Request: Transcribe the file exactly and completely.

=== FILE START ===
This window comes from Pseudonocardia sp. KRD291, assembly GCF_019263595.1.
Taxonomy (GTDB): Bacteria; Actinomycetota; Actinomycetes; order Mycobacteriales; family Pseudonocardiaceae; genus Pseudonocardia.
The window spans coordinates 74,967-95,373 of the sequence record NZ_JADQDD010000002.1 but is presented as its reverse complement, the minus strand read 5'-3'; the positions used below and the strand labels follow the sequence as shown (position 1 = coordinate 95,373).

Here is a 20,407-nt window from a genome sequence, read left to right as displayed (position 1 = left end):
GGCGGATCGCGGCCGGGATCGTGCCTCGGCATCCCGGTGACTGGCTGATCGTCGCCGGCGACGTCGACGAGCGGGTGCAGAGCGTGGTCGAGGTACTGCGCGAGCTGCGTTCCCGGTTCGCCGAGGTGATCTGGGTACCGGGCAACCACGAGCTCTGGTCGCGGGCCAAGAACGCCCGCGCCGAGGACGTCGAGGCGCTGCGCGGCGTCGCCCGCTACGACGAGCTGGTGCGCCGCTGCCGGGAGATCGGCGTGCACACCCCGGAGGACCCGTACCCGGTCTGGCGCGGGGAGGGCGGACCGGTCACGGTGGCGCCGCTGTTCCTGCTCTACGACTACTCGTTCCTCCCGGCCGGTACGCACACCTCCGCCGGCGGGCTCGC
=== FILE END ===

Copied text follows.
This window comes from Pseudonocardia sp. KRD291, assembly GCF_019263595.1.
Taxonomy (GTDB): Bacteria; Actinomycetota; Actinomycetes; order Mycobacteriales; family Pseudonocardiaceae; genus Pseudonocardia.
The window spans coordinates 74,967-95,373 of the sequence record NZ_JADQDD010000002.1 but is presented as its reverse complement, the minus strand read 5'-3'; the positions used below and the strand labels follow the sequence as shown (position 1 = coordinate 95,373).

Here is a 20,407-nt window from a genome sequence, read left to right as displayed (position 1 = left end):
GGCGGATCGCGGCCGGGATCGTGCCTCGGCATCCCGGTGACTGGCTGATCGTCGCCGGCGACGTCGACGAGCGGGTGCAGAGCGTGGTCGAGGTACTGCGCGAGCTGCGTTCCCGGTTCGCCGAGGTGATCTGGGTACCGGGCAACCACGAGCTCTGGTCGCGGGCCAAGAACGCCCGCGCCGAGGACGTCGAGGCGCTGCGCGGCGTCGCCCGCTACGACGAGCTGGTGCGCCGCTGCCGGGAGATCGGCGTGCACACCCCGGAGGACCCGTACCCGGTCTGGCGCGGGGAGGGCGGACCGGTCACGGTGGCGCCGCTGTTCCTGCTCTACGACTACTCGTTCCTCCCGGCCGGTACGCACACCTCCGCCGGCGGGCTCGC